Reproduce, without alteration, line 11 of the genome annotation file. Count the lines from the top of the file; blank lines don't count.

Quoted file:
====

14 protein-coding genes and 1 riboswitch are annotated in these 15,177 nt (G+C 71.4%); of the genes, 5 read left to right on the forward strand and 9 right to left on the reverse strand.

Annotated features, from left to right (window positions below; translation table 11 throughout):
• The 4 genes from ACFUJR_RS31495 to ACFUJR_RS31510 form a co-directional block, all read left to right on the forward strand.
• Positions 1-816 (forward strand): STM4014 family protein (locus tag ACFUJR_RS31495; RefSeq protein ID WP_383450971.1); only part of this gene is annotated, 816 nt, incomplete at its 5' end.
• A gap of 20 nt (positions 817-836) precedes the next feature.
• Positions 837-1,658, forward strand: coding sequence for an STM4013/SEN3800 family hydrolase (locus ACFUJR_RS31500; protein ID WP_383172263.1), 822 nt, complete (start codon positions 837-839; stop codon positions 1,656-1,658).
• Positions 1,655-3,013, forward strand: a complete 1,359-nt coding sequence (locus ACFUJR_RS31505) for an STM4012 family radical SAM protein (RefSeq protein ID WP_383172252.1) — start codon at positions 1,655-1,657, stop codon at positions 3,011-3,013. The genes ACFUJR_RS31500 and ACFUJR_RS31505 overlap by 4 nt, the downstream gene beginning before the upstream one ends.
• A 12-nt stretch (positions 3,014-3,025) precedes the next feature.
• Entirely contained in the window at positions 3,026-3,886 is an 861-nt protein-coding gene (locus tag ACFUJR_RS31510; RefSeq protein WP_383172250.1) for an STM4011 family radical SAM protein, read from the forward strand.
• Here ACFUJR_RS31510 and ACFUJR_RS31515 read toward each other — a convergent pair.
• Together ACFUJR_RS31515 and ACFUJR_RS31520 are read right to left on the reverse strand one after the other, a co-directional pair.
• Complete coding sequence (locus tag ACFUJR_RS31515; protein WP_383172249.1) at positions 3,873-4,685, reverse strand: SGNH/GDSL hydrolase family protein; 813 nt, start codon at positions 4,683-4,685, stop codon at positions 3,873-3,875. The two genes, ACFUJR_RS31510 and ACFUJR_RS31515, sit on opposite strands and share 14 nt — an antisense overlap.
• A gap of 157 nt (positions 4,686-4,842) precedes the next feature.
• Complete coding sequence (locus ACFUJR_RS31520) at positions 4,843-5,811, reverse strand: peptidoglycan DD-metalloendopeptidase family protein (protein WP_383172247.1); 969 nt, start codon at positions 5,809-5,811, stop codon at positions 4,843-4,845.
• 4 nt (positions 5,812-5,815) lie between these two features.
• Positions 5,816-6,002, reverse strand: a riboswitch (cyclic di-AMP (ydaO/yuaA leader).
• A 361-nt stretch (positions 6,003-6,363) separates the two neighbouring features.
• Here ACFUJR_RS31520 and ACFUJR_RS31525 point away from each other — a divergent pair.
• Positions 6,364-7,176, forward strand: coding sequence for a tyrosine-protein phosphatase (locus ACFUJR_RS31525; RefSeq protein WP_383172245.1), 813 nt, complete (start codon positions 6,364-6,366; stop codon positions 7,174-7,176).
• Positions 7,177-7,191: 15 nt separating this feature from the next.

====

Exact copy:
• Together ACFUJR_RS31515 and ACFUJR_RS31520 are read right to left on the reverse strand one after the other, a co-directional pair.